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The Rain Diaries is a book you’ll want to hold on to, accessible without being easy. It’s poetry that makes you think and feel. Words without the blinkers. At times, it says the unsay able with a power that kicks you in the chest. Within this collection there are people you’re already aware of even if you’ve never met them, because these poems reflect worlds glimpsed at odd angles that de-familiarise the well known, and make the unfamiliar recognisable. There’s genuine love in here, love of a city as well as a partner, and there’s blood lust here, and mob violence. There’s the magic of conception along with messed up relationships and the bitterness of failure.
This is a rainy day book, it’s like sitting in a café in town, not the pretty one that does latte and panino but one that does a nice line in tea and toast where you can sit invisible, watching people pass for as long as you like.
This is no-tricks poetry – it stands as witness, chronicles of lives lived without safety nets, often from the point of view of those living them. You might not like some of these people much, but after this, you’ll know them when you see them. One of them might be you.
‘Rosie Garner's poems explore a territory that often gets ignored, and she achieves a lyrical mix of toughness and tenderness that's hard to pull off.’ —Ian McMillan
‘Rosie Garner’s poems inhabit named urban streets, buses, football matches, corner shops. People who accuse poems of not reflecting real life could not say so of these. But the best poems do more than “say what you see”, they make us see it more sharply, unlike the couple in the pub who unwisely “ignore old Harry in the corner”. It’s always a mistake to ignore Old Harry, and these poems are very aware of his role in the world, yet they also see redemptive possibilities, like the man who finds, in illness, a new depth to his marriage.’ —Sheenagh Pugh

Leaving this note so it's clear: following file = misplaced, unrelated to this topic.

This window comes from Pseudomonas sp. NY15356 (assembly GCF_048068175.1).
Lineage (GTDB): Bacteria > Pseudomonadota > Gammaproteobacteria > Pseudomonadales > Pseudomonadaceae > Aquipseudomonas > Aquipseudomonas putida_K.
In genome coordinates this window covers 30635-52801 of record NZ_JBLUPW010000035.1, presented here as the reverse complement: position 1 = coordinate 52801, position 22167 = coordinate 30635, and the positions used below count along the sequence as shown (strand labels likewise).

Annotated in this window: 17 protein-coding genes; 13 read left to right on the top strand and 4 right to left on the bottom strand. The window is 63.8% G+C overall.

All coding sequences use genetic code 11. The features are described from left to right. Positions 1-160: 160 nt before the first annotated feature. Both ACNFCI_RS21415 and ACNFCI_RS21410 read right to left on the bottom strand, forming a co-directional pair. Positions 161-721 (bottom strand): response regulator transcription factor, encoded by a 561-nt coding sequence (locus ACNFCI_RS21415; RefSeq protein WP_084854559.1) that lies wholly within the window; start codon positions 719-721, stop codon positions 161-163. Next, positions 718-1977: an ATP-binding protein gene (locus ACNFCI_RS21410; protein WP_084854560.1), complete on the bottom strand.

‘Rosie Garner's poetry speaks for the city-dweller as a friend and observer. Her Poetry on the Buses showed an eye for the urban undergrowth and an ear for the unlikely, voicing the experience of passengers and passers-by. She writes with humility about her own experiences, casts light and shade into emotional corners, and brings her work alive at readings with disarming honesty and a twinkle in her eye. I was delighted to include her in two anthologies I edited: A Tale of Three Cities and Lifemarks, and hope that she will now find support in the wider publishing community.’ —Jo Bell